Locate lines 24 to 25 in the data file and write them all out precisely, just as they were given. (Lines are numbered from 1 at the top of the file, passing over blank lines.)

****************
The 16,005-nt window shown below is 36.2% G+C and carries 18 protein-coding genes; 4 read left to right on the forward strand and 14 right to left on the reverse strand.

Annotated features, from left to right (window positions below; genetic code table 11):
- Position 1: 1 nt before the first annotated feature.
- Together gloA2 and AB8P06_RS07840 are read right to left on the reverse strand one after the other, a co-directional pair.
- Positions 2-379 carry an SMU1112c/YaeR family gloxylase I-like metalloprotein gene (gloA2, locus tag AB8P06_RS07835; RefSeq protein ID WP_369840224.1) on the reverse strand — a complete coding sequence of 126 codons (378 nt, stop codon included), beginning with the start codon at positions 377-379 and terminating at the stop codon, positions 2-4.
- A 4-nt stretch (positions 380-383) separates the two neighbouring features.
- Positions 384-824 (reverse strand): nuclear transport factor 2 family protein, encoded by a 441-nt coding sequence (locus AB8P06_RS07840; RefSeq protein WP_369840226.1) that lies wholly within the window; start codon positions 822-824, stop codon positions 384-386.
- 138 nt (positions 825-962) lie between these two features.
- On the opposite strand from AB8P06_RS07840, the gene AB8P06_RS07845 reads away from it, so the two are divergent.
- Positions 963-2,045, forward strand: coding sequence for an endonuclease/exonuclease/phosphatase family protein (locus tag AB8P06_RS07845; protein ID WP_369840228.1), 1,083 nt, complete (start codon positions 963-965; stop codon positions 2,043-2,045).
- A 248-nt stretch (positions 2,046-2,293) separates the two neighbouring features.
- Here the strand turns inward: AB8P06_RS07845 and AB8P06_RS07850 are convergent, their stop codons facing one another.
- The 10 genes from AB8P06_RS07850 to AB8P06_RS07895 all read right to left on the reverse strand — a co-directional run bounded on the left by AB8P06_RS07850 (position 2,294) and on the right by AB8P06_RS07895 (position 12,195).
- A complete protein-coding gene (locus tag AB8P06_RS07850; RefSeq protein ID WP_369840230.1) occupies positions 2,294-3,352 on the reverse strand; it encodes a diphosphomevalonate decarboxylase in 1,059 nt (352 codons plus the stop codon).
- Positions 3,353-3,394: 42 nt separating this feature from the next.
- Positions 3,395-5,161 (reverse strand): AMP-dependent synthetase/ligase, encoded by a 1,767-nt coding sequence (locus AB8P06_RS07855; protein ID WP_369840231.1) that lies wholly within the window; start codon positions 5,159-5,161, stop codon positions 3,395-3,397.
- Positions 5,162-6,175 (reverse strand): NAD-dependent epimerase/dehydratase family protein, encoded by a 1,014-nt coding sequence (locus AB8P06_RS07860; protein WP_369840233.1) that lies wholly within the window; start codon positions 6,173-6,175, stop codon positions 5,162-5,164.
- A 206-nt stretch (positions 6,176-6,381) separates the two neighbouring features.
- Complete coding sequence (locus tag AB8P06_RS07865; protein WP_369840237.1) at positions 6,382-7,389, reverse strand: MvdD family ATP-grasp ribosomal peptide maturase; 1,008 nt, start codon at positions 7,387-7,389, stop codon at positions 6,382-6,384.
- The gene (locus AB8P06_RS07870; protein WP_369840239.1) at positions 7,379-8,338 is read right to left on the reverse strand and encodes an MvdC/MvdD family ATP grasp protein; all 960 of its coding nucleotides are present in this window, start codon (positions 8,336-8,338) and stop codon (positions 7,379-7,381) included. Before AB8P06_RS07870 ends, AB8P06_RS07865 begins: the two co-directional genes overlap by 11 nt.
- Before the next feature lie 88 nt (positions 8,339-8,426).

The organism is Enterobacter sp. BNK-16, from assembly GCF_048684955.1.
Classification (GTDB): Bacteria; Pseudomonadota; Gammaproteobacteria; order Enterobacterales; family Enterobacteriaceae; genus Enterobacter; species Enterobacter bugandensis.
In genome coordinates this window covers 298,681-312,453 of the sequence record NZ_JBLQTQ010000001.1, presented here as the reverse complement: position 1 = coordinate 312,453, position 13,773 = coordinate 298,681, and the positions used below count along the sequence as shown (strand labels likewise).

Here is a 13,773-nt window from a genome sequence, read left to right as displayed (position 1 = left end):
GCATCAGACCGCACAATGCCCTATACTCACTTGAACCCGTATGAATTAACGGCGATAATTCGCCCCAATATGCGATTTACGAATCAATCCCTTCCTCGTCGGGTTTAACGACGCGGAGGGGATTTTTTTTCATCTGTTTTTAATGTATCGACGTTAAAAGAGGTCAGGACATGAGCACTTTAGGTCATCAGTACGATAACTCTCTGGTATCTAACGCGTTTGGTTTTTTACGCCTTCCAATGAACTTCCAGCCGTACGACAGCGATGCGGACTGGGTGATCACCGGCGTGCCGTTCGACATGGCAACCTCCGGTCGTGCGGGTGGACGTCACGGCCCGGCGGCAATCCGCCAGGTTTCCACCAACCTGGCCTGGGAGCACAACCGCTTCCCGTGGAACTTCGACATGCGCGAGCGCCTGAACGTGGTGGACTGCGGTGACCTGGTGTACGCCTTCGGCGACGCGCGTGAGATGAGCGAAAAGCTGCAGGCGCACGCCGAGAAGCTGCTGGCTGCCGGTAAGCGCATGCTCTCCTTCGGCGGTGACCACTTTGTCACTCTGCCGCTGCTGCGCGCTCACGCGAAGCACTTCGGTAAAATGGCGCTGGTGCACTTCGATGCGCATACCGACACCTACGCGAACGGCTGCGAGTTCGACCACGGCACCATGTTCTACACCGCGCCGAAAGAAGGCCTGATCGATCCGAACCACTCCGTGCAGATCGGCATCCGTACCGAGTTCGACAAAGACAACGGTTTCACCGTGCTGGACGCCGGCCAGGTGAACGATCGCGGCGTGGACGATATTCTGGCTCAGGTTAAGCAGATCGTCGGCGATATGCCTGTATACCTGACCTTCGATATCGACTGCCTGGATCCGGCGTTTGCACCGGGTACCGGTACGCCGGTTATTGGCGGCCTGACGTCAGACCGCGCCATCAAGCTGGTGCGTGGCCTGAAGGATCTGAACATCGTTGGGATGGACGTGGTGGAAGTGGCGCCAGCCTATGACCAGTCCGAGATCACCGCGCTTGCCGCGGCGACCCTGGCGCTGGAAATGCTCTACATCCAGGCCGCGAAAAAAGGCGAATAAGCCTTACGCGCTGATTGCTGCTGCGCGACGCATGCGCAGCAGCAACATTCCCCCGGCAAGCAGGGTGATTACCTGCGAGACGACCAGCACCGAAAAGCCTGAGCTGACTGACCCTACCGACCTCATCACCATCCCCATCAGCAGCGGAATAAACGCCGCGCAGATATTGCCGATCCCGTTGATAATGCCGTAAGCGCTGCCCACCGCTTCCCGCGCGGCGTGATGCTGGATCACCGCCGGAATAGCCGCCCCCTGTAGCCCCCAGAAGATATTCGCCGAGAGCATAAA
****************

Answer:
In genome coordinates this window covers 298,681-312,453 of the sequence record NZ_JBLQTQ010000001.1, presented here as the reverse complement: position 1 = coordinate 312,453, position 13,773 = coordinate 298,681, and the positions used below count along the sequence as shown (strand labels likewise).

Here is a 13,773-nt window from a genome sequence, read left to right as displayed (position 1 = left end):